By Ava Dunwoody | Staff Writer
The Baylor Line’s 50th anniversary season has begun with new rules of conduct, including Bluetooth bracelets to be worn for COVID-19 contact tracing. In a press release posted on Thursday, the university outlined the precautions for the first home game, which will be against Kansas on Saturday.
In addition, the Line will be limited to “approximately 500 students” and will “move directly to the designated student seating section to avoid the risk of extended close proximity” instead of forming the typical tunnel for the football team.
Facemasks and social distancing will also be required throughout the game.
The press release also said 300 “upper division students” with tickets to the game will be randomly chosen and contacted via email for rapid COVID-19 testing, with a negative result required for entry.
Jason Cook, vice president for marketing and communications and chief marketing officer, said 150 tests were conducted on Thursday and 150 are planned for Friday. These tests will be counted in the Baylor surveillance testing numbers.
Cook said that the university has been facing the question of the return of the Baylor Line since spring.
“Student Life has been working in conjunction with athletics over the past several months on ways in which the Baylor Line could be safely run in accordance with the University’s COVID-19 health and safety parameters,” Cook said. “These plans were reviewed by the University’s Health Management Committee and ultimately approved by the President’s Council.”
The most significant change may be the requirement of Bluetooth bracelets. These will be assigned to each student with a Line ticket for use during the game and will “register potential close contacts” for Baylor’s contract tracing team in the event that a student or students test positively for COVID-19 after the game, the press release said.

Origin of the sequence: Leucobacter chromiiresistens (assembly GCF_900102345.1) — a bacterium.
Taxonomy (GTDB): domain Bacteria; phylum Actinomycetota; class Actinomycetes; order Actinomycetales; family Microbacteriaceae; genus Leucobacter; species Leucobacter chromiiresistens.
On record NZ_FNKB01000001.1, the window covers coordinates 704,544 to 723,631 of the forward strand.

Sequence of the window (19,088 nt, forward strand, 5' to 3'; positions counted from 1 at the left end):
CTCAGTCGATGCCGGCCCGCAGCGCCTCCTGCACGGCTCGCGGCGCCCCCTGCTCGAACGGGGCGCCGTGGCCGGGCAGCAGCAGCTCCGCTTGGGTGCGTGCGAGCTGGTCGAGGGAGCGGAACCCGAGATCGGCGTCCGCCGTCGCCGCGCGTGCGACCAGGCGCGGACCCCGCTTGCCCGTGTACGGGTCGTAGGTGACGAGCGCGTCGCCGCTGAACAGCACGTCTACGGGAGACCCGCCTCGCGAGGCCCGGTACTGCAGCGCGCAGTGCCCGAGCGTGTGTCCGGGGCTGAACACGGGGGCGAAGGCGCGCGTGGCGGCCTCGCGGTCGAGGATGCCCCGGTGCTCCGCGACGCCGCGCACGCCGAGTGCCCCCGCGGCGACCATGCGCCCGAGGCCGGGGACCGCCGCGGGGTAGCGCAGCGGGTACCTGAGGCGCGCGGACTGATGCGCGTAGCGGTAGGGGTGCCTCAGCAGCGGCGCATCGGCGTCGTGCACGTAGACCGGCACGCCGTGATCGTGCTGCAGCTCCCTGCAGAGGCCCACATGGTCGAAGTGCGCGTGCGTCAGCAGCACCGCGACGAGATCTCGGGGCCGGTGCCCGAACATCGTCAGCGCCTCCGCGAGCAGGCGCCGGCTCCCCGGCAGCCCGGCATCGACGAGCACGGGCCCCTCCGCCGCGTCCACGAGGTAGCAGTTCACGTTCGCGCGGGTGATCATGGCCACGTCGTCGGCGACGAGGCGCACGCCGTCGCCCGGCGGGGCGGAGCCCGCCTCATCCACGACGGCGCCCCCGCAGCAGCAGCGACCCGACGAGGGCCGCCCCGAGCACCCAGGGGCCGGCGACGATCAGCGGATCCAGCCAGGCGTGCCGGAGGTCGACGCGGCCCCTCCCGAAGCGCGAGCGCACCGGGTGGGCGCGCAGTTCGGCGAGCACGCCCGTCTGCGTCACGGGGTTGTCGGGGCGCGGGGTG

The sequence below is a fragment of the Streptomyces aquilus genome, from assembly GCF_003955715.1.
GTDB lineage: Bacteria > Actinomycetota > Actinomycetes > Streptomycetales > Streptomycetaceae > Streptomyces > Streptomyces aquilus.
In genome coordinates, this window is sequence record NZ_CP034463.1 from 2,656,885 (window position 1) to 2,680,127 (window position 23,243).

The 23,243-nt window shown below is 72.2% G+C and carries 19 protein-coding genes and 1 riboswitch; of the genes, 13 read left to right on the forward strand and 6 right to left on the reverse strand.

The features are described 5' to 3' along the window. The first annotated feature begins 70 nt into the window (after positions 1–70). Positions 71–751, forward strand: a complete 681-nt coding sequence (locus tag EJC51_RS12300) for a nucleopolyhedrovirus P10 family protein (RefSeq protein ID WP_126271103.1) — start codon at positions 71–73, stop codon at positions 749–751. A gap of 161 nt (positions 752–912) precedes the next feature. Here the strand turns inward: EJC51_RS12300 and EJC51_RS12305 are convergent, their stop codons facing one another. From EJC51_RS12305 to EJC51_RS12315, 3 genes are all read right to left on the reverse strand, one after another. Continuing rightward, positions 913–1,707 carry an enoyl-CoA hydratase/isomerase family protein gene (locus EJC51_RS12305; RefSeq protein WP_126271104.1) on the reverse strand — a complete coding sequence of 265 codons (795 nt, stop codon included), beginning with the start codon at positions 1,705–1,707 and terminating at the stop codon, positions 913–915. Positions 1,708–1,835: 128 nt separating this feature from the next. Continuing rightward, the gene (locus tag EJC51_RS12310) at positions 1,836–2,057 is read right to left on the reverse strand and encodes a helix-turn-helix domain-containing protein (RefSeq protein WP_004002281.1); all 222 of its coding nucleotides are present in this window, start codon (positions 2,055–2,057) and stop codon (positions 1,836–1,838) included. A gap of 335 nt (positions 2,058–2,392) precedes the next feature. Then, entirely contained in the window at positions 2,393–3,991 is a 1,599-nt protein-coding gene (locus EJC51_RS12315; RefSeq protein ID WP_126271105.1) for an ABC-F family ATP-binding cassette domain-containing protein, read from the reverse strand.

The bracelets will also sound an “auditory beep” if students are “within 6 feet of another student for more than 15 minutes” when lining up to get into McLane Stadium. The press release included a privacy disclaimer and said this data will not be “shared or stored outside the University” and will be used solely for contact tracing.
After the Line run, bracelets will be “reprogrammed to accommodate for increased proximity while in the student seating area,” Burchett said.
Despite these “difficult changes in protocol,” Burchett said the university is grateful to still be able to have the Baylor Line this season. At the same time, their top priority is keeping everybody safe.
The press release concluded with an announcement of the Baylor Line’s 50th anniversary celebration plans, which will take place on Oct. 31 at the game against TCU. Plans are set to be released via social media and the Baylor website and will be held “both virtually and in-person.”
“The Baylor Line has and will continue to evolve to serve our students in the best ways possible,” Burchett said. “While this will be a running of the Line unlike anything we’ve seen previously, our students will continue to carry the overwhelming support and spirit of the entire Baylor Family into McLane Stadium as we look forward to the next 50 years of this cherished tradition.”